But therein lies the danger. For, the philosophy at the root of such nuanced language is that the traditional center and spirit of capitalist enterprise, the individual—his individual gain, his search for profit, his self-interest, his personal distinction or even “glory”—represents something distasteful at best; inherently, irretrievably criminal and corrupt at worst. Meanwhile, according to such thinking, only the social-communal-group mindset is the legitimate economic goal and, by extension, the morally superior one. This trend uses guilt, the crimes of oligarchic financial-political gangsterism, and a sinking economy to undermine and overtake the concept of capitalism. The premise of capitalism is thus reversed, putting the group ends of distribution as the ethical objective above and beyond the protection of the fundamental means of production—the individual and his individual mind. The egalitarian becomes the goal, while the aristocratic—the main driver of  standards, long-term planning and generational perpetuation—becomes the object of resentment.
Eric Hoffer, in his slender classic, The True Believer, wrote: “The reason inferior elements of a nation can exert a marked influence on its course is that they are wholly without reverence towards the present or the future. They see their lives and the present spoiled beyond remedy and they are ready to waste and wreck both, hence their willingness to chaos and anarchy.”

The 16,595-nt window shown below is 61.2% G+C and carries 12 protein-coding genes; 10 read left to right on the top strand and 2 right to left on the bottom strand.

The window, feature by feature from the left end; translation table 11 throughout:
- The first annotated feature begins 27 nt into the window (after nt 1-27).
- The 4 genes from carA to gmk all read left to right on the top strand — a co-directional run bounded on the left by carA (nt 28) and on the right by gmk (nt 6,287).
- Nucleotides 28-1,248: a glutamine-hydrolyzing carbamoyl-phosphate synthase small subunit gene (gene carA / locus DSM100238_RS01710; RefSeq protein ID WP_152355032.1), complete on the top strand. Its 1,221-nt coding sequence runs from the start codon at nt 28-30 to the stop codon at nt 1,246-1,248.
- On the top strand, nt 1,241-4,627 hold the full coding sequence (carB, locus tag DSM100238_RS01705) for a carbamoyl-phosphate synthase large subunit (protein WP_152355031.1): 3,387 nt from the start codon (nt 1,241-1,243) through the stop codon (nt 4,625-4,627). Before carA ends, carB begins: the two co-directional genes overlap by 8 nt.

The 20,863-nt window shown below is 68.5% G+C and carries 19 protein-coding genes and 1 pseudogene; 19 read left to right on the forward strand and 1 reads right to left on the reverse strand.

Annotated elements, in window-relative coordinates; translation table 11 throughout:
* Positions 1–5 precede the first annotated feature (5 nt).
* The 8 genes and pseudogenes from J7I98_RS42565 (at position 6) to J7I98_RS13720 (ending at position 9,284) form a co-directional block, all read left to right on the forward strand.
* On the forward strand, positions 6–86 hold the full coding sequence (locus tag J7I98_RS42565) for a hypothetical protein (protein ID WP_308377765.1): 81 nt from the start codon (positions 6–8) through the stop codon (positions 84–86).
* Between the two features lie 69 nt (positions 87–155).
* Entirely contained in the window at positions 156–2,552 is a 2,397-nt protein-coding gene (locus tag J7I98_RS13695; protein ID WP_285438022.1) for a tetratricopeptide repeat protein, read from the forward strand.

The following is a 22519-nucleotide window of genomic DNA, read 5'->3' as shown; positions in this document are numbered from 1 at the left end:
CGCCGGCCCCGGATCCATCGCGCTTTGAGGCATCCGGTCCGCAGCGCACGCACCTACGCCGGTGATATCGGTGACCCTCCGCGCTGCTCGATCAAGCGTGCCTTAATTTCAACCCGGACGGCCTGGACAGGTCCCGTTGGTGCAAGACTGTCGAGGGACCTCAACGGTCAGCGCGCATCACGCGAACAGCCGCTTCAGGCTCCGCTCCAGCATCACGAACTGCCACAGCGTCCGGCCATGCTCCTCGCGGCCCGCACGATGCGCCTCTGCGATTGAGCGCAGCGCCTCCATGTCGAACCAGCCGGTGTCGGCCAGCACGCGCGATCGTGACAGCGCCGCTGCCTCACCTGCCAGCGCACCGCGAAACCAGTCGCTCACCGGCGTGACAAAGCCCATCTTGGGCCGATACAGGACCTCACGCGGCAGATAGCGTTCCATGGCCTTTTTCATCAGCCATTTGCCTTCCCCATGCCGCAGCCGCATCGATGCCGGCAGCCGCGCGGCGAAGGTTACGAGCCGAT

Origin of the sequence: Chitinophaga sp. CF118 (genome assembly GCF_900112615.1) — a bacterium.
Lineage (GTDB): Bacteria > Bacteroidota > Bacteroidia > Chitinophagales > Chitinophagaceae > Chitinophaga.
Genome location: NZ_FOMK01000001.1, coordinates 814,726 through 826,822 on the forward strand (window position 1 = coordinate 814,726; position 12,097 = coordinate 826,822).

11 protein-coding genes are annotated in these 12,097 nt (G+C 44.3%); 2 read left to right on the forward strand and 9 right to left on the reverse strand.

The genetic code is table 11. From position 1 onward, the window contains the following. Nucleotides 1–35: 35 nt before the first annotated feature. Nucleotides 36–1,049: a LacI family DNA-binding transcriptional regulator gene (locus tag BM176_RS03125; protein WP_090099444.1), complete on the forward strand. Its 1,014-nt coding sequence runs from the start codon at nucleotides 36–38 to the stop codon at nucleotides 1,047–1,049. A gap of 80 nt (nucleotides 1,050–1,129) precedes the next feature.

This is the egalitarian on his path of destruction. He creates for the short-term, because the present is an ordeal to get through, the past is invariably a source of evil and the future is beyond his control or care. The short-term is the convenient, the instantaneous, the whetting of an appetite. Soon, the short-term becomes not only the economic, but the political, cultural and social mentality of choice. This becomes: the short-term in financial practices; the short term in political expediency, the short term in art—all recycled, disposable and forgotten—the short term in education standards, the short-term in durability of a product or a service; the short-term in human relationships, in concentration and commitments…all of it leading to the current crop of human capital we have today. Then, the vox populi and its elite-mass representatives bemoan the “Individual” as a rapacious, quick-scheming wretch.  Well, they should know. They created him.